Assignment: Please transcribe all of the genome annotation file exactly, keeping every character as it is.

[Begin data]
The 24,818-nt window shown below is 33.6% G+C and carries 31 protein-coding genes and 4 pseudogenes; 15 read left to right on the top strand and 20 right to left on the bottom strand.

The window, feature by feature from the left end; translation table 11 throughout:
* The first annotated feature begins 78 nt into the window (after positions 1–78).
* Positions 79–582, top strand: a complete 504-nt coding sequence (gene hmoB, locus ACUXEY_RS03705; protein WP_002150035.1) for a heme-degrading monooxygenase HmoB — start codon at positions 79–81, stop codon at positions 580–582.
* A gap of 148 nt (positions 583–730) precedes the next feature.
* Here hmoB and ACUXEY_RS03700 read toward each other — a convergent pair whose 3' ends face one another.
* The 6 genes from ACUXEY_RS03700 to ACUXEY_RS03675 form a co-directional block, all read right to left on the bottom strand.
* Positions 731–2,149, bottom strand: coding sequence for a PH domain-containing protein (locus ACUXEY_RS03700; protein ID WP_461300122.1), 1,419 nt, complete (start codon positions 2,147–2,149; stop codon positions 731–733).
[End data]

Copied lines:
The 24,818-nt window shown below is 33.6% G+C and carries 31 protein-coding genes and 4 pseudogenes; 15 read left to right on the top strand and 20 right to left on the bottom strand.

The window, feature by feature from the left end; translation table 11 throughout:
* The first annotated feature begins 78 nt into the window (after positions 1–78).
* Positions 79–582, top strand: a complete 504-nt coding sequence (gene hmoB, locus ACUXEY_RS03705; protein WP_002150035.1) for a heme-degrading monooxygenase HmoB — start codon at positions 79–81, stop codon at positions 580–582.
* A gap of 148 nt (positions 583–730) precedes the next feature.
* Here hmoB and ACUXEY_RS03700 read toward each other — a convergent pair whose 3' ends face one another.
* The 6 genes from ACUXEY_RS03700 to ACUXEY_RS03675 form a co-directional block, all read right to left on the bottom strand.
* Positions 731–2,149, bottom strand: coding sequence for a PH domain-containing protein (locus ACUXEY_RS03700; protein ID WP_461300122.1), 1,419 nt, complete (start codon positions 2,147–2,149; stop codon positions 731–733).